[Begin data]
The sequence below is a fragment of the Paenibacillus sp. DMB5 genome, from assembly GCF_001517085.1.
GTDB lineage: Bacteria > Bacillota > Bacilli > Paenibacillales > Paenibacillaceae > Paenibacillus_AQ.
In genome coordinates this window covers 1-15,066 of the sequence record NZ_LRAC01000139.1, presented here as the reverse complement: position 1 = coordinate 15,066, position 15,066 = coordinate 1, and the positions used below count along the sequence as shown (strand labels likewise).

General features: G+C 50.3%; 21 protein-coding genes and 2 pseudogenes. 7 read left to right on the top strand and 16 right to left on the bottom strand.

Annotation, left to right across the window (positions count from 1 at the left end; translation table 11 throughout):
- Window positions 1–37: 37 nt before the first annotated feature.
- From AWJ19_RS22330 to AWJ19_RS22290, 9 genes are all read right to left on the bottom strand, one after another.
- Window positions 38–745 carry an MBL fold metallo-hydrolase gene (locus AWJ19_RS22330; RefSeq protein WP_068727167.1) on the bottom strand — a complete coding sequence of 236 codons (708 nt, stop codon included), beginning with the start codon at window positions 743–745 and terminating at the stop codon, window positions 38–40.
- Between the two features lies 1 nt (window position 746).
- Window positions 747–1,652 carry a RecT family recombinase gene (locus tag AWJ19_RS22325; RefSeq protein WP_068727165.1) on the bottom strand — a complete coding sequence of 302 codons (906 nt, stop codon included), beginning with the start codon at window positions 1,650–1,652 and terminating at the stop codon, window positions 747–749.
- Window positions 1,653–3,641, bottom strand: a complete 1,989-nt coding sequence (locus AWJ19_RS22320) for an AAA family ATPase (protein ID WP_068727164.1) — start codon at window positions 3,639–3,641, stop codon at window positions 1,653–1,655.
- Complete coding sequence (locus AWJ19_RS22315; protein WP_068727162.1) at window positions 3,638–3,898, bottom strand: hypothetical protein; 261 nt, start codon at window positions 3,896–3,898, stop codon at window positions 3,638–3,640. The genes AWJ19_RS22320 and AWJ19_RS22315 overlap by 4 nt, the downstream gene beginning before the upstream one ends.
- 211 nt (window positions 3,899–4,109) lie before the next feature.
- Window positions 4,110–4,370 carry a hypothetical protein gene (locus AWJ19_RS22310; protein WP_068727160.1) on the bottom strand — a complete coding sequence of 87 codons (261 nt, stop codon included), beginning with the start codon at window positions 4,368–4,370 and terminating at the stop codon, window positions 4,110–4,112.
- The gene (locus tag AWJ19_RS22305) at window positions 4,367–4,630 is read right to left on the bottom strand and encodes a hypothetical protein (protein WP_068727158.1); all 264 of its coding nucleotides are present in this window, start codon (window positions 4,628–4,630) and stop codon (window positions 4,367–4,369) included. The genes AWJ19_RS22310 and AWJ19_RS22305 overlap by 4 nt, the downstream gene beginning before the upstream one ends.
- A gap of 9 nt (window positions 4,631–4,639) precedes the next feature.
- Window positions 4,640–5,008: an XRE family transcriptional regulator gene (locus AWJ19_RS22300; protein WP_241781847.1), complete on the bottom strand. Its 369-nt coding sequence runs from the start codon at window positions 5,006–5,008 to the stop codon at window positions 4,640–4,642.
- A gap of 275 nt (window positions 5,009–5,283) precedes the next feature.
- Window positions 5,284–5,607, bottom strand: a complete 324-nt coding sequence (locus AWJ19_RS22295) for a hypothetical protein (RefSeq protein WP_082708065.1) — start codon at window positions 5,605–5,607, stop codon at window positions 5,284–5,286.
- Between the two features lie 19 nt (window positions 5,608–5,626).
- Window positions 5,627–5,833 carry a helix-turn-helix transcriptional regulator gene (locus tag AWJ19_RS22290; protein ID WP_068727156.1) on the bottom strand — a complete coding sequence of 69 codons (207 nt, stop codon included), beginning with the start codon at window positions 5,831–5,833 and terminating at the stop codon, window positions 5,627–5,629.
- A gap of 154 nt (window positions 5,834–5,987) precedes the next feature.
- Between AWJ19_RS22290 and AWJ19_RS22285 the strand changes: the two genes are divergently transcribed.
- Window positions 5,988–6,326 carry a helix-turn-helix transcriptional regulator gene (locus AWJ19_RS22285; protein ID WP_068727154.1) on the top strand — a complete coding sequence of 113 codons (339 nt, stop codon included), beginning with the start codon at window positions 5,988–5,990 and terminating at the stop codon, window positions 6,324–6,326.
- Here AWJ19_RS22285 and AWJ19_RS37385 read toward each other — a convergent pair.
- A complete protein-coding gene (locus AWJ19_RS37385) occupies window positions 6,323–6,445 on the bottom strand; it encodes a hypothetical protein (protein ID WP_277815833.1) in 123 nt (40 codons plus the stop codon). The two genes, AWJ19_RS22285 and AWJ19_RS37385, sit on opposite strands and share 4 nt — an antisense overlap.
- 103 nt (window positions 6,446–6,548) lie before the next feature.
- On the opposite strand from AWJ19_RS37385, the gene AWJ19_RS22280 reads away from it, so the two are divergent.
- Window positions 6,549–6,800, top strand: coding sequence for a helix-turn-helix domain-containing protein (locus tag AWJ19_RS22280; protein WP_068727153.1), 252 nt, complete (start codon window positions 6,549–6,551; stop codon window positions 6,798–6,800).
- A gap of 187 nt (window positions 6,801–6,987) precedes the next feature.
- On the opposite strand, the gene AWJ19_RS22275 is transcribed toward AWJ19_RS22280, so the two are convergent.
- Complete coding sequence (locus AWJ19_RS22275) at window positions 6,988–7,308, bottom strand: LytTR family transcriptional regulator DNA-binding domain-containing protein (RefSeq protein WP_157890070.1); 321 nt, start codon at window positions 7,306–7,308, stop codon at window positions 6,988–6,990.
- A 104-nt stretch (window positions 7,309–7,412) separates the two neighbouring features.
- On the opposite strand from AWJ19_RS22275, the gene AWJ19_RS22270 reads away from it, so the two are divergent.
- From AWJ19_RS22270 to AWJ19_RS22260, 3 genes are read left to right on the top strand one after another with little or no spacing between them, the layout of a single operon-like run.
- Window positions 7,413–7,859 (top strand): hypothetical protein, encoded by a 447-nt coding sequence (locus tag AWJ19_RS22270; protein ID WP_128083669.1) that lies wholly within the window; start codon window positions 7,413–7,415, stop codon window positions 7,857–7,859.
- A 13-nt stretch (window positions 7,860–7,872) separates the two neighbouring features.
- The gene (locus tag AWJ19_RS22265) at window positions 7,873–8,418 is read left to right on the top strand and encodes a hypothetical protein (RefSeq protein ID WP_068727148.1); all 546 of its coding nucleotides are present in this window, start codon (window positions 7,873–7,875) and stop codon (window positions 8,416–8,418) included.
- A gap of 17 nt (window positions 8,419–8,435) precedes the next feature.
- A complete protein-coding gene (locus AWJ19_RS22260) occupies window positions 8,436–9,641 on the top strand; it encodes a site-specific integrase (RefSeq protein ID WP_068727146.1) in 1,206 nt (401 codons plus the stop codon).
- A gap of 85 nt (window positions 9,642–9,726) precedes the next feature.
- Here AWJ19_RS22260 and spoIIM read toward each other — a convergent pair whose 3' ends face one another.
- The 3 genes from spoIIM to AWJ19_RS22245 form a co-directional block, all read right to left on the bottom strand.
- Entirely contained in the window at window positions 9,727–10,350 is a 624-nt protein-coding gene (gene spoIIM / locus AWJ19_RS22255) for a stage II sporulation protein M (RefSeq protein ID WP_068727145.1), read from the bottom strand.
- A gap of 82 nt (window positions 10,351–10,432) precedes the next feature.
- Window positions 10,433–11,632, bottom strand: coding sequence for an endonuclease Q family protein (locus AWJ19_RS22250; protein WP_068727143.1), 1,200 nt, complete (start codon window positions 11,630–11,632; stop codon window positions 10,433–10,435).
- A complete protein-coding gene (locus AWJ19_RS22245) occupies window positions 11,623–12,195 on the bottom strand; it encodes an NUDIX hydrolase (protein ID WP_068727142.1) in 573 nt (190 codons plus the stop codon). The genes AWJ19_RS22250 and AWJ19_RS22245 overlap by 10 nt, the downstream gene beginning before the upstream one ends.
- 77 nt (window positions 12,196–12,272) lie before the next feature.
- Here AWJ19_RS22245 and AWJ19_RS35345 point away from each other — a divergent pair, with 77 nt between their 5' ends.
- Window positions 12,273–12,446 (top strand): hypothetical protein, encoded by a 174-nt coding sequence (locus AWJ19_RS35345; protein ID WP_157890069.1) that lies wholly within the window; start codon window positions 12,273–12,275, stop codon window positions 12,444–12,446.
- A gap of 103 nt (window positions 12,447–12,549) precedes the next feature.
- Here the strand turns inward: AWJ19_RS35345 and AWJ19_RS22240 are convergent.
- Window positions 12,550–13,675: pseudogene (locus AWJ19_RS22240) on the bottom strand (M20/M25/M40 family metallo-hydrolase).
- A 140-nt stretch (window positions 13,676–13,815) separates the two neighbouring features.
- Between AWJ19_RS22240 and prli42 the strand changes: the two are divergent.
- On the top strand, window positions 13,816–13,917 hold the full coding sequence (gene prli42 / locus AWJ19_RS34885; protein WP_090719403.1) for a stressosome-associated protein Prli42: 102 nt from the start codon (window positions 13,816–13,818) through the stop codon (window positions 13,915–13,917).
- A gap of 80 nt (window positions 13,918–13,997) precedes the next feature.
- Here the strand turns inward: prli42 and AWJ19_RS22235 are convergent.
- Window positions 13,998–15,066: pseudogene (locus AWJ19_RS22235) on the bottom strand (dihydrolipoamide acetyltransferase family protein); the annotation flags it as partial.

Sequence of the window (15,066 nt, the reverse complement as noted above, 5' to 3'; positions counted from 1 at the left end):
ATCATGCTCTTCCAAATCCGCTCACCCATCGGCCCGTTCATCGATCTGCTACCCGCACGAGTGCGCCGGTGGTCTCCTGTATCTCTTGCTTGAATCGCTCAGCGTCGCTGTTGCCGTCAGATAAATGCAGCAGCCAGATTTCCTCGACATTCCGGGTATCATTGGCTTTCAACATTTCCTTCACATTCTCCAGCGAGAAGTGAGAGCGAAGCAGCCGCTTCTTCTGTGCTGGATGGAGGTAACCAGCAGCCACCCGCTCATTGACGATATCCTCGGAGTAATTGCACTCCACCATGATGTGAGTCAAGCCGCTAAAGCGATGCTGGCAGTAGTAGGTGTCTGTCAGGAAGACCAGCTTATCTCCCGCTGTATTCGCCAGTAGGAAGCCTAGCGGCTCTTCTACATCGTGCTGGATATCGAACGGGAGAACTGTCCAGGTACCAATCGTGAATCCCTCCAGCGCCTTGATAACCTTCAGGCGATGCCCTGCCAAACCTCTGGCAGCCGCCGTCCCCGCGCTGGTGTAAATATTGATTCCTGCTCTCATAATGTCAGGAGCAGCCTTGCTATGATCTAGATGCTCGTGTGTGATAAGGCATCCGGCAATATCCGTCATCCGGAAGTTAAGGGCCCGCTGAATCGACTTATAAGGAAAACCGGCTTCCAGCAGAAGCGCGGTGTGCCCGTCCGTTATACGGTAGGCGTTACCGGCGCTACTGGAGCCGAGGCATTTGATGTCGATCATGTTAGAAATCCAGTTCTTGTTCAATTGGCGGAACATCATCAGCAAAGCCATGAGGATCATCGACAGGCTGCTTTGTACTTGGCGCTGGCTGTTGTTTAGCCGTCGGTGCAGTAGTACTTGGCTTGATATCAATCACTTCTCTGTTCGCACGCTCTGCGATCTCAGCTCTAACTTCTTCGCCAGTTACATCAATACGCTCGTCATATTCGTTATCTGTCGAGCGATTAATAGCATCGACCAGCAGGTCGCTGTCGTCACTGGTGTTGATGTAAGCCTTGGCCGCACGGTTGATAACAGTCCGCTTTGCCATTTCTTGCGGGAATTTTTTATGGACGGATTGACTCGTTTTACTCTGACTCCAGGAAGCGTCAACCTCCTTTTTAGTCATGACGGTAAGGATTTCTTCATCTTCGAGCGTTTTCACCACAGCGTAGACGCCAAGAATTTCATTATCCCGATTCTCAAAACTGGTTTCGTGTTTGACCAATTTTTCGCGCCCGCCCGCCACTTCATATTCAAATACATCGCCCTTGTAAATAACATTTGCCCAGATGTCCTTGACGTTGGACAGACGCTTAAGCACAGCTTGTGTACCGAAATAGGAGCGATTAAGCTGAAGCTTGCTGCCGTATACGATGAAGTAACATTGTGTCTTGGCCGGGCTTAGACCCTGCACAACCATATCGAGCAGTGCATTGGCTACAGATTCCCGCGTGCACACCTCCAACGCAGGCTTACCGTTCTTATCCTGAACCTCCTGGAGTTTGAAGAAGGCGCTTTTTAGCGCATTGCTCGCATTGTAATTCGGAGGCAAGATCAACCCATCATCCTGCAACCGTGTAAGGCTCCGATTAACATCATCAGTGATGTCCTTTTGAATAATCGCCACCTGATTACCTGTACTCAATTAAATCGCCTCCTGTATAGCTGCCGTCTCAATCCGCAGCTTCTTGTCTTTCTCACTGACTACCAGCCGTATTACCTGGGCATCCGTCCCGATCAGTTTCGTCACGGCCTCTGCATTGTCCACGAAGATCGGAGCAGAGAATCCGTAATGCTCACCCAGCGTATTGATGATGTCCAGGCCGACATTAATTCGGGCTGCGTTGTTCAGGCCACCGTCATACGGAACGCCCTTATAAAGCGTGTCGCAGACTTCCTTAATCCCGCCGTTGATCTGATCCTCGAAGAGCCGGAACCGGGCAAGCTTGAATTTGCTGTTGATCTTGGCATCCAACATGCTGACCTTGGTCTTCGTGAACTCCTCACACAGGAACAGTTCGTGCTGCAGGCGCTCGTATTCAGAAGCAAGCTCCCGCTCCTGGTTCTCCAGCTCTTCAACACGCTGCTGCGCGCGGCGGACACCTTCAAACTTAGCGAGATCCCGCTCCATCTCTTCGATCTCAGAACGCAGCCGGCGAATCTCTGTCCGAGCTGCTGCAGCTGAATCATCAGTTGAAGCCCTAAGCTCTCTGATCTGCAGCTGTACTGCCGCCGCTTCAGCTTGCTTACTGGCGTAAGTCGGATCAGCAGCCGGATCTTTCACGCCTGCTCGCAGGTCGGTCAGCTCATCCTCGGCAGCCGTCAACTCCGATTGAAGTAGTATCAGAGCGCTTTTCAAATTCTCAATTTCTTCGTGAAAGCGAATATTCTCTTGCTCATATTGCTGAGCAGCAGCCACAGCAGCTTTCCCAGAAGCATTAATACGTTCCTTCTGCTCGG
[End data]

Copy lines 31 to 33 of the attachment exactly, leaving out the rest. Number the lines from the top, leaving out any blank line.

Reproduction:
- On the opposite strand, the gene AWJ19_RS22275 is transcribed toward AWJ19_RS22280, so the two are convergent.
- Complete coding sequence (locus AWJ19_RS22275) at window positions 6,988–7,308, bottom strand: LytTR family transcriptional regulator DNA-binding domain-containing protein (RefSeq protein WP_157890070.1); 321 nt, start codon at window positions 7,306–7,308, stop codon at window positions 6,988–6,990.
- A 104-nt stretch (window positions 7,309–7,412) separates the two neighbouring features.